A federal judge on Tuesday approved the blockbuster merger between AT&T and Time Warner, rebuffing the government's effort to block the $85.4 billion (U.S.) deal, in a decision that is expected to unleash a wave of takeovers in corporate America.
"The impact from this decision will have wide reaching ramifications across the telecommunications, media, and tech industry for decades to come", said GBH Insights analyst Dan Ives.
And that could be enough to rock the deal off its foundation, sources said, as the AT&T merger agreement expires on June 21 and Time Warner could ask for more money - or seek a different suitor, sources said.
The government can appeal the ruling, but Leon reportedly said that he would reject any government motion for a stay that would further delay the deal. AT&T is known to most consumers as a telecom company, offering cable, internet and phone services, but this is just the latest in a line of mergers from such companies trying to break into the media landscape. The combined company would have a library that includes HBO's hit Game of Thrones and channels like CNN, along with vast distribution reach through wireless and satellite television services across the country.
Leon said the government had "taken its best shot" to oppose the merger.
If Judge Leon approves the deal, it is expected to close before the end of the month.
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AT&T said that controlling Time Warner's cable brands will help it craft new types of content to retain its customers as web-based rivals like Netflix Inc woo audiences away from traditional pay-TV subscriptions.
"AT&T is buying Time Warner, and thus CNN", Trump said at a campaign rally in 2016. Disney has bid for 21st Century Fox's entertainment assets, a deal that appears to have been shaped to avoid a challenge by Delrahim's antitrust squad. The loss is a black eye for the Justice Department. A loss for AT&T and Time Warner could have signaled a new era of government scrutiny over so-called "vertical mergers" and could have halted attempts by companies like Disney, Fox and Comcast to announce their own megadeals.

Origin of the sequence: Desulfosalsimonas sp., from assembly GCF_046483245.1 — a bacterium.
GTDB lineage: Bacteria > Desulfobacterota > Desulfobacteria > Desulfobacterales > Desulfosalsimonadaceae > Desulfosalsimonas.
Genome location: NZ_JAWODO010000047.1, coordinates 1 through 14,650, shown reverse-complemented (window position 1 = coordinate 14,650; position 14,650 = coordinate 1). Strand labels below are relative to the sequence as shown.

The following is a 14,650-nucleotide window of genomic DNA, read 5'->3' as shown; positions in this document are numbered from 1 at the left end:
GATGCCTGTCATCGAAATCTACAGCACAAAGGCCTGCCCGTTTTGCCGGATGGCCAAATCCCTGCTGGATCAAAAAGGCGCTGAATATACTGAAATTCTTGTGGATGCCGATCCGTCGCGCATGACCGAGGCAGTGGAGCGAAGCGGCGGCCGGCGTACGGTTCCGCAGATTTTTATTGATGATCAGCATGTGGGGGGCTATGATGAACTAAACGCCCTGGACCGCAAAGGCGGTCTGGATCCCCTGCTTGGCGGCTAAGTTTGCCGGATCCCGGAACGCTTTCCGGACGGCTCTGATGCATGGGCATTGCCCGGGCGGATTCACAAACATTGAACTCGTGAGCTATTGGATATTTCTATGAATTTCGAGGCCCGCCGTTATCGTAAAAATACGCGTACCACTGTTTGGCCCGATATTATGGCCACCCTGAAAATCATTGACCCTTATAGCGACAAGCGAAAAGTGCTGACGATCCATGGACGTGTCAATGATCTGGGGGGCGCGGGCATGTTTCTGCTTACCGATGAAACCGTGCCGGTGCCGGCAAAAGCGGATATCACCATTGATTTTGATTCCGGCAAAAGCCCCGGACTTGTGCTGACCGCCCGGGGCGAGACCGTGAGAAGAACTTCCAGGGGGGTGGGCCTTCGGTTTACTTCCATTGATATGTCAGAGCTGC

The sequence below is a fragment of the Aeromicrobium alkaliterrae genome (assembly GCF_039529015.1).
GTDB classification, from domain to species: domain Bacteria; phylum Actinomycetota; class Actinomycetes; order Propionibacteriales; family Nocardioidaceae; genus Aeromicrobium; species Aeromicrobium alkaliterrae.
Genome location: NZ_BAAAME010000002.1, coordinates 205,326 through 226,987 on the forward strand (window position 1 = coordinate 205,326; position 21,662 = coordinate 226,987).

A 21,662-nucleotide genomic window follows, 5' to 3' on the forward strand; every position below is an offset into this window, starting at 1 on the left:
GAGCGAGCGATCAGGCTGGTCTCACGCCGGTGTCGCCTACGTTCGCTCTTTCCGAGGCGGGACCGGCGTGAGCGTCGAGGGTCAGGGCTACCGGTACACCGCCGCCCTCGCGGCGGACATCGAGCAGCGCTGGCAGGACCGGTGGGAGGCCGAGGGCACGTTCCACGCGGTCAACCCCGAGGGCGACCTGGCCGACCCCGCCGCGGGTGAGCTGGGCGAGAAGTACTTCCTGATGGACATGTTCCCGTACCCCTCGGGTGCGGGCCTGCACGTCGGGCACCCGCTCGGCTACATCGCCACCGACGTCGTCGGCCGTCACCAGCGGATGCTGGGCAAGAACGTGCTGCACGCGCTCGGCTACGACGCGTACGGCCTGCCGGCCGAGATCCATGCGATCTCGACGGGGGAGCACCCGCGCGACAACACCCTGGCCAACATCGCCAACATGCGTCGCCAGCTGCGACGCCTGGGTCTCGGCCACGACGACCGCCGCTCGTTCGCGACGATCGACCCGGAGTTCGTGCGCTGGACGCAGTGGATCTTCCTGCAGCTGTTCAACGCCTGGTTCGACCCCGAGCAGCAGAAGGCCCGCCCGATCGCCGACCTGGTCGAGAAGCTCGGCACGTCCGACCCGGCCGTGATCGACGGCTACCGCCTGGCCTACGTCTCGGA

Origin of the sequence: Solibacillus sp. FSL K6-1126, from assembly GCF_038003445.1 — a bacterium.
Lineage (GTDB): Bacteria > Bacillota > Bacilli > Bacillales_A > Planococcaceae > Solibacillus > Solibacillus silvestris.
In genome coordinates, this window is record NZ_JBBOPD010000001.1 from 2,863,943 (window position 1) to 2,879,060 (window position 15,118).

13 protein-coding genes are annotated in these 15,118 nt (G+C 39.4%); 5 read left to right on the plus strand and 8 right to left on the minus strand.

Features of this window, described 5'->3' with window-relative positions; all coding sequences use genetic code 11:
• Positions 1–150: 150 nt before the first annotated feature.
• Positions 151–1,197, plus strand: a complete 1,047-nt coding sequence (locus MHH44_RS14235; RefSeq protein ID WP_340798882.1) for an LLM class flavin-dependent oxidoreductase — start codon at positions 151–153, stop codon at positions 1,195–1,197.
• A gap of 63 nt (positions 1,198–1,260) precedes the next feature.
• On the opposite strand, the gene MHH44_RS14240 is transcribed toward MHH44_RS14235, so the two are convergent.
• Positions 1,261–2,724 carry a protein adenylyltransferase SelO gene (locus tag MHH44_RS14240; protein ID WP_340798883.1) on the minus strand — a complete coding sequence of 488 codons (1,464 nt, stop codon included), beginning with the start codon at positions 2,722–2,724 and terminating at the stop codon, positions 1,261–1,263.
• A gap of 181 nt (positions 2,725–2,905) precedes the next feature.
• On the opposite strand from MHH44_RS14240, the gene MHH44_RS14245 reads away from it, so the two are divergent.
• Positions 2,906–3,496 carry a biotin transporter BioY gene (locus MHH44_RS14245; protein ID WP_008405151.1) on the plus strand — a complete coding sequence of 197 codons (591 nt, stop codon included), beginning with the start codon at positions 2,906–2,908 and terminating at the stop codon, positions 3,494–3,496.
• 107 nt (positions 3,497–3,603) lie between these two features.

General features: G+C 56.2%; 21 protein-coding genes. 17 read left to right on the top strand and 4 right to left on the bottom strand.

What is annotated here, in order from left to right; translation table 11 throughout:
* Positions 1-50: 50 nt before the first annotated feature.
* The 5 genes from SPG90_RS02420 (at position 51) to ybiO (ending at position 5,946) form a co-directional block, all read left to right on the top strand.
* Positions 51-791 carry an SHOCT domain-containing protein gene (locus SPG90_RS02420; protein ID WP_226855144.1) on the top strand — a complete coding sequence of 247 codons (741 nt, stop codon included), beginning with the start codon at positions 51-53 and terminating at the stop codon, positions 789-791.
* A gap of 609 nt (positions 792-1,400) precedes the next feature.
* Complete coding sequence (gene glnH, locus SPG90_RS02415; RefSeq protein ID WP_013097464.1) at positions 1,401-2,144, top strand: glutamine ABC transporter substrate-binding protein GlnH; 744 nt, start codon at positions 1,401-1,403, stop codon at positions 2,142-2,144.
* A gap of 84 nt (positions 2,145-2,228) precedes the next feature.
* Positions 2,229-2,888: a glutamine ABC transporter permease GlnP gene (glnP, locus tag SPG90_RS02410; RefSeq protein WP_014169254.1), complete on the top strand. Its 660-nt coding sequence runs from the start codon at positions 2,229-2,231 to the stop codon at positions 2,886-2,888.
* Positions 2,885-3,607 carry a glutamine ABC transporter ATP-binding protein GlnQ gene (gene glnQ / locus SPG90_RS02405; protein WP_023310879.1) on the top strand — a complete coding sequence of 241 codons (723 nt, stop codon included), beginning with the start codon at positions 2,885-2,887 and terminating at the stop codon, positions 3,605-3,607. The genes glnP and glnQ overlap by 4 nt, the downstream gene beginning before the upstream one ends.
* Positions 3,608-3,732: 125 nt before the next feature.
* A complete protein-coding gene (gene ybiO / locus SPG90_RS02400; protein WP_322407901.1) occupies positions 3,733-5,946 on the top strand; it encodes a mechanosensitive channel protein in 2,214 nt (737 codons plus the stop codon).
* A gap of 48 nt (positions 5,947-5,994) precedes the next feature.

"We are disappointed that the court missed an opportunity to rein in the First Amendment-crushing mass media consolidation trend, which puts too much media power in the hands of too few", Manning said in a statement.
The government's case hinged on an economic model produced by Carl Shapiro, an economist at the University of California at Berkeley, who predicted an annual price increase to consumers of at least $285 million.
Americans for Limited Government President Rick Manning said the decision was regrettable.
The judge rejected the government's argument that the merger would hurt competition in pay TV and cost consumers hundreds of millions of dollars more to stream TV and movies. That leverage would allow AT&T to raise prices for Time Warner content, with those costs being passed on to consumers, according to the Justice Department.